03
Aug
11

“The Fugitive Kind” (1959)

Rotten Tomatoes IMDb Wikipedia Co-stars: Anna Magnani, Joanne Woodward, Maureen Stapleton, Victor Jory Character: Valentine “Snakeskin” Xavier Eight years after the success of Streetcar, Brando once again performed in a film with a script by Tennessee Williams. At once very similar and different, a lot of variables had shifted. One was the fact that the leading man was now 35 years old and approximately 20 pounds heavier. Another was the fact that Tennessee’s script was rather weak- it had flopped on the stage twice, under two different names. He seems to have painted his male and female leads with the same brushes he used for Stanley and Blanche, but with somewhat different colours.

The film opens with Valentine “Snakeskin” Xavier in a courthouse, defending himself and promising to leave New Orleans for good. He is an entertainer in the night clubs, and the reason he was in court was for starting a riot in one of them and ripping up the joint. He plans to get his guitar, which he had to hock for cash, and leave town, never causing a problem in New Orleans again. He does just that, and ends up in a small town in the Deep South, after his car breaks down in the rain. He finds refuge at the local police department, where he meets Vee Talbot, who offers to get him a job as a clerk in a local five and dime store. He sleeps overnight in a holding cell, and its there that he gets his first glimpse of the police officer and local men. Their extreme racism is barely veiled, and they instantly hold contempt for the good looking outsider.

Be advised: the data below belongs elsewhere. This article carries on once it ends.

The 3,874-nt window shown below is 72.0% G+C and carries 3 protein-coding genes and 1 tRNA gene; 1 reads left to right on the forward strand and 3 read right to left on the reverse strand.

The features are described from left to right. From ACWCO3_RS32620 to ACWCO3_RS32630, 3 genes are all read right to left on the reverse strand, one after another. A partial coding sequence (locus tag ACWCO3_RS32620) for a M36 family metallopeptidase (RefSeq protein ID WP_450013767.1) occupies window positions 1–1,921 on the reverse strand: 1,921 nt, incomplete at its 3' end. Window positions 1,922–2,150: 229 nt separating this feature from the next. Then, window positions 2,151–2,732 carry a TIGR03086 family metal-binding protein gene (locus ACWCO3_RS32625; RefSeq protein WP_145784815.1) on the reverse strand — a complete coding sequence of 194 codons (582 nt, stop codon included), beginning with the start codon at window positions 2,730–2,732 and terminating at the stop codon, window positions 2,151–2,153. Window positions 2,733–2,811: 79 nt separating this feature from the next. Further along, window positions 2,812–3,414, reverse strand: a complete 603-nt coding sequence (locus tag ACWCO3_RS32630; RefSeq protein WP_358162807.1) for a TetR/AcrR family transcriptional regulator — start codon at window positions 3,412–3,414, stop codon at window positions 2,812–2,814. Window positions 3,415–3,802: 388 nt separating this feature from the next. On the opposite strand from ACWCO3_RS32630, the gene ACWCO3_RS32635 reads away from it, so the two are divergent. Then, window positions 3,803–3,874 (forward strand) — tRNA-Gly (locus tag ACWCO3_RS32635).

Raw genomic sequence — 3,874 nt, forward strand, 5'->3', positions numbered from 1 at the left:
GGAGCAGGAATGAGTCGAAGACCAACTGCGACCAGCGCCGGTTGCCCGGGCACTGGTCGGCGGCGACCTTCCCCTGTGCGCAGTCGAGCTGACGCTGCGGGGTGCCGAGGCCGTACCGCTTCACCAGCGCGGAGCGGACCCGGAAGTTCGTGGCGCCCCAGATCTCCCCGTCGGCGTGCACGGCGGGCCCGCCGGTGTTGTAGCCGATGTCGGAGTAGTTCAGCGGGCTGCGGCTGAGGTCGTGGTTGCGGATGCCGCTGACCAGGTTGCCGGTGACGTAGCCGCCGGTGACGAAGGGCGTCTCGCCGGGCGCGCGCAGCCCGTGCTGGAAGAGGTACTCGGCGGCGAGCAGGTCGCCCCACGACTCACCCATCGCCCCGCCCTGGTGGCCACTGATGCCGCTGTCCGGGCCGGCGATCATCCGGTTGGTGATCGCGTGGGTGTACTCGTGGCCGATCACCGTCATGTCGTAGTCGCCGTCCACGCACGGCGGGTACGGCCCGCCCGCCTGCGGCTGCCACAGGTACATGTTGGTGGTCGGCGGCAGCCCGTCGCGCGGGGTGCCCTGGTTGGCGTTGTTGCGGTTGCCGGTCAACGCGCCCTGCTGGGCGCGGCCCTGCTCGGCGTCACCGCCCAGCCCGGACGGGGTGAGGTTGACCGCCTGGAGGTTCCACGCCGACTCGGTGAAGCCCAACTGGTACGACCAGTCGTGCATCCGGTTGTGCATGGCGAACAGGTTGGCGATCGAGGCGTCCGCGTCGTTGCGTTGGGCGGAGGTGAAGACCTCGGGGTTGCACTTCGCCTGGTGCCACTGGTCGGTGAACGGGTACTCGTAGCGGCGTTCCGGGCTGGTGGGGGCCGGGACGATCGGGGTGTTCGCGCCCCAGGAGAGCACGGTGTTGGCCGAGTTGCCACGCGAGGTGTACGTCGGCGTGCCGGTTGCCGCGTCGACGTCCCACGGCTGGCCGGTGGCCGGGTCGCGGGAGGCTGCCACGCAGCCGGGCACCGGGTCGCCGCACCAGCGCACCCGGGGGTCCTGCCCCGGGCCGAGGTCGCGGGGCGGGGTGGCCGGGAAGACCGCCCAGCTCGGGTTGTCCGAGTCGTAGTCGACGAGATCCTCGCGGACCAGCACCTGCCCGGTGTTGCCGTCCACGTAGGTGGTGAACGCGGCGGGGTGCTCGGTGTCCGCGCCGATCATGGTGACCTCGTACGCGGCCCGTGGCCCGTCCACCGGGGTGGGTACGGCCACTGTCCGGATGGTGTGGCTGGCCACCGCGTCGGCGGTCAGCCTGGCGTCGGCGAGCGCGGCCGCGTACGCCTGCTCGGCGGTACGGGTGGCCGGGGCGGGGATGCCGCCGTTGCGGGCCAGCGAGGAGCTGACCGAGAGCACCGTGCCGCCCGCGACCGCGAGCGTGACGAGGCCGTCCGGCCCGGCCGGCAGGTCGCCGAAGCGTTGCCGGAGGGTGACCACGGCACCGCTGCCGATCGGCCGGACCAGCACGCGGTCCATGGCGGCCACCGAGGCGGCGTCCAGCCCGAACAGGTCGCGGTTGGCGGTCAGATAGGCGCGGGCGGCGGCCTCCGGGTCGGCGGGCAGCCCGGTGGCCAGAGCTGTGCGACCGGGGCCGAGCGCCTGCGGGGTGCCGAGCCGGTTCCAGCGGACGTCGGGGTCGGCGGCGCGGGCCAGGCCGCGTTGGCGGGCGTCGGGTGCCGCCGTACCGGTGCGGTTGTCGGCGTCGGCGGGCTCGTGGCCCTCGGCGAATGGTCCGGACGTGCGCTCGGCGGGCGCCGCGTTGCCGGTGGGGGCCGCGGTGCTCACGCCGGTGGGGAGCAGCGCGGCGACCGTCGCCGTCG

The next day, Vee takes Xavier to the shop where he is to get a job. The owners are Lady and Jabe Torrance, the latter of whom is sick and returning from the hospital. At the store, Xavier meets a pretty, but off-balanced young woman named Carol Cutrere. She claims to know him from his days in New Orleans, but he acts as if she doesn’t remember him. She expresses a desire to know him better. At this time, Lady and Jabe return. Jabe is quickly established as mean spirited and cruel, emotionally abusive of Lady, an Italian immigrant. Carol proceeds to make a scene after she is asked to leave the store, and Xavier offers to drive here where she needs to go. They spend the evening out together, and everywhere she goes she makes a spectacle of herself. The two of them end up in the cemetery, where Carol attempts to give Xavier a blow job- not attracted to her, he turns her down. He returns to the five and dime late that night, but Lady Torrance is still up, unable to sleep. He charms her into giving her the job, and flustered and desirous of the attractive young man who slowly stalks the store, she gives him one. More than he already has, he is established as thoughtful and sensual, aware of his power of women but uncomfortable with it. He shows Lady his guitar, a worn instrument given to him by the great Leadbelly, and signed by many great blues musicians. Later, they are seen operating the store. Xavier is wearing a clean suit, and helps out the female customers, of which there are many. They seem to come to the store simply to flirt with him, and after he rejects their advances, they leave in a huff. Carol then returns, making a spectacle of herself at the local gas station. After Xavier stops her from getting slapped by a man, he leads her into the store. A local woman rushes in after to tell Lady that they’ve called her brother to retrieve her. Lady tells Carol that when her brother comes she is to leave, and her brother isn’t to enter the store.